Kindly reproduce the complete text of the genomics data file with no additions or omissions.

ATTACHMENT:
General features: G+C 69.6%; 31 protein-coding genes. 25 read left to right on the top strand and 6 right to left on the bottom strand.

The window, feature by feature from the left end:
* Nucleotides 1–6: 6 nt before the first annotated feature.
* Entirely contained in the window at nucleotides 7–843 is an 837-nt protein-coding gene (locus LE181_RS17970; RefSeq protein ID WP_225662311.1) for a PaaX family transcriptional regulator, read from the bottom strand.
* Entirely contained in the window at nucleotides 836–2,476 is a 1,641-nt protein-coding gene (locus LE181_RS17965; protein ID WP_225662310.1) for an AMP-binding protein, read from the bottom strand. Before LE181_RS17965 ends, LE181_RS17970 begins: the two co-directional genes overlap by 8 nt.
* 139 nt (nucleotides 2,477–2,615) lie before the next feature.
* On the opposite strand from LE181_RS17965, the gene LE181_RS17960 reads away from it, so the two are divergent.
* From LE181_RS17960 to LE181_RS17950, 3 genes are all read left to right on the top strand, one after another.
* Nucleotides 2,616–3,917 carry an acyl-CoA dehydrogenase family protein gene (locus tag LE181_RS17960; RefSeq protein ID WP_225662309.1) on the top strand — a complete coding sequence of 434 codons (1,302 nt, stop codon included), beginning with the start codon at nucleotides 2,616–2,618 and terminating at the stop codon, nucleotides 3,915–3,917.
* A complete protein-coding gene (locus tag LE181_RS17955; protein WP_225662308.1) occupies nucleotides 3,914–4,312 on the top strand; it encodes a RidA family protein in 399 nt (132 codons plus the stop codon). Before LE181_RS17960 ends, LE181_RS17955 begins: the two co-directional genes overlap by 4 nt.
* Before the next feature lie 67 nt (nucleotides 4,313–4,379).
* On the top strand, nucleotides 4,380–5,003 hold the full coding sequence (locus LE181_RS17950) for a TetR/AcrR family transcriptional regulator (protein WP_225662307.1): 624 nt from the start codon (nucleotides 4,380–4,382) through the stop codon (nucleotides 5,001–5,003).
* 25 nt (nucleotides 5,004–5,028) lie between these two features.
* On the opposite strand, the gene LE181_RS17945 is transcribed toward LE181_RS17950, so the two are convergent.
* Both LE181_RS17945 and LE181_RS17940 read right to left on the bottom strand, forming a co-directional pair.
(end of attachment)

General features: G+C 69.6%; 31 protein-coding genes. 25 read left to right on the top strand and 6 right to left on the bottom strand.

The window, feature by feature from the left end:
* Nucleotides 1–6: 6 nt before the first annotated feature.
* Entirely contained in the window at nucleotides 7–843 is an 837-nt protein-coding gene (locus LE181_RS17970; RefSeq protein ID WP_225662311.1) for a PaaX family transcriptional regulator, read from the bottom strand.
* Entirely contained in the window at nucleotides 836–2,476 is a 1,641-nt protein-coding gene (locus LE181_RS17965; protein ID WP_225662310.1) for an AMP-binding protein, read from the bottom strand. Before LE181_RS17965 ends, LE181_RS17970 begins: the two co-directional genes overlap by 8 nt.
* 139 nt (nucleotides 2,477–2,615) lie before the next feature.
* On the opposite strand from LE181_RS17965, the gene LE181_RS17960 reads away from it, so the two are divergent.
* From LE181_RS17960 to LE181_RS17950, 3 genes are all read left to right on the top strand, one after another.
* Nucleotides 2,616–3,917 carry an acyl-CoA dehydrogenase family protein gene (locus tag LE181_RS17960; RefSeq protein ID WP_225662309.1) on the top strand — a complete coding sequence of 434 codons (1,302 nt, stop codon included), beginning with the start codon at nucleotides 2,616–2,618 and terminating at the stop codon, nucleotides 3,915–3,917.
* A complete protein-coding gene (locus tag LE181_RS17955; protein WP_225662308.1) occupies nucleotides 3,914–4,312 on the top strand; it encodes a RidA family protein in 399 nt (132 codons plus the stop codon). Before LE181_RS17960 ends, LE181_RS17955 begins: the two co-directional genes overlap by 4 nt.
* Before the next feature lie 67 nt (nucleotides 4,313–4,379).
* On the top strand, nucleotides 4,380–5,003 hold the full coding sequence (locus LE181_RS17950) for a TetR/AcrR family transcriptional regulator (protein WP_225662307.1): 624 nt from the start codon (nucleotides 4,380–4,382) through the stop codon (nucleotides 5,001–5,003).
* 25 nt (nucleotides 5,004–5,028) lie between these two features.
* On the opposite strand, the gene LE181_RS17945 is transcribed toward LE181_RS17950, so the two are convergent.
* Both LE181_RS17945 and LE181_RS17940 read right to left on the bottom strand, forming a co-directional pair.